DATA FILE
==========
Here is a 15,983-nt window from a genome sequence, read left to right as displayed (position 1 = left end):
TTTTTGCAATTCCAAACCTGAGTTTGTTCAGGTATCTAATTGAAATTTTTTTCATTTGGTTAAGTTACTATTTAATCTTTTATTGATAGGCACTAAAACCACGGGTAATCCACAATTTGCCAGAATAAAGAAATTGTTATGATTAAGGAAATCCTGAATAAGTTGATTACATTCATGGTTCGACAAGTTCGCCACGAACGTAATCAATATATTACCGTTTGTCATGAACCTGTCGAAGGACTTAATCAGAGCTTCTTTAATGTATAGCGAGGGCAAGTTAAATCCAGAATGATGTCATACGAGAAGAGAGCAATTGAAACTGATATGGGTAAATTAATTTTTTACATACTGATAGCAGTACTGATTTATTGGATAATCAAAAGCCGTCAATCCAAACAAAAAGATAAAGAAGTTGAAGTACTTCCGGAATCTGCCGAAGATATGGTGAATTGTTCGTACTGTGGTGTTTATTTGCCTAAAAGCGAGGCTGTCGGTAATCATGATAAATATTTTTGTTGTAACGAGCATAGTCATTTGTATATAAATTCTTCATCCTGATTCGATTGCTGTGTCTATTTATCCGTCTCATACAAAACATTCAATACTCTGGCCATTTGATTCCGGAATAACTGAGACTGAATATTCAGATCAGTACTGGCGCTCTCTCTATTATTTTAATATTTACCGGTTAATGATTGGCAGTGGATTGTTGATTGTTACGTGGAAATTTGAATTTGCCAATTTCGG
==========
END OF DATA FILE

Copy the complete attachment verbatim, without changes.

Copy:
Here is a 15,983-nt window from a genome sequence, read left to right as displayed (position 1 = left end):
TTTTTGCAATTCCAAACCTGAGTTTGTTCAGGTATCTAATTGAAATTTTTTTCATTTGGTTAAGTTACTATTTAATCTTTTATTGATAGGCACTAAAACCACGGGTAATCCACAATTTGCCAGAATAAAGAAATTGTTATGATTAAGGAAATCCTGAATAAGTTGATTACATTCATGGTTCGACAAGTTCGCCACGAACGTAATCAATATATTACCGTTTGTCATGAACCTGTCGAAGGACTTAATCAGAGCTTCTTTAATGTATAGCGAGGGCAAGTTAAATCCAGAATGATGTCATACGAGAAGAGAGCAATTGAAACTGATATGGGTAAATTAATTTTTTACATACTGATAGCAGTACTGATTTATTGGATAATCAAAAGCCGTCAATCCAAACAAAAAGATAAAGAAGTTGAAGTACTTCCGGAATCTGCCGAAGATATGGTGAATTGTTCGTACTGTGGTGTTTATTTGCCTAAAAGCGAGGCTGTCGGTAATCATGATAAATATTTTTGTTGTAACGAGCATAGTCATTTGTATATAAATTCTTCATCCTGATTCGATTGCTGTGTCTATTTATCCGTCTCATACAAAACATTCAATACTCTGGCCATTTGATTCCGGAATAACTGAGACTGAATATTCAGATCAGTACTGGCGCTCTCTCTATTATTTTAATATTTACCGGTTAATGATTGGCAGTGGATTGTTGATTGTTACGTGGAAATTTGAATTTGCCAATTTCGG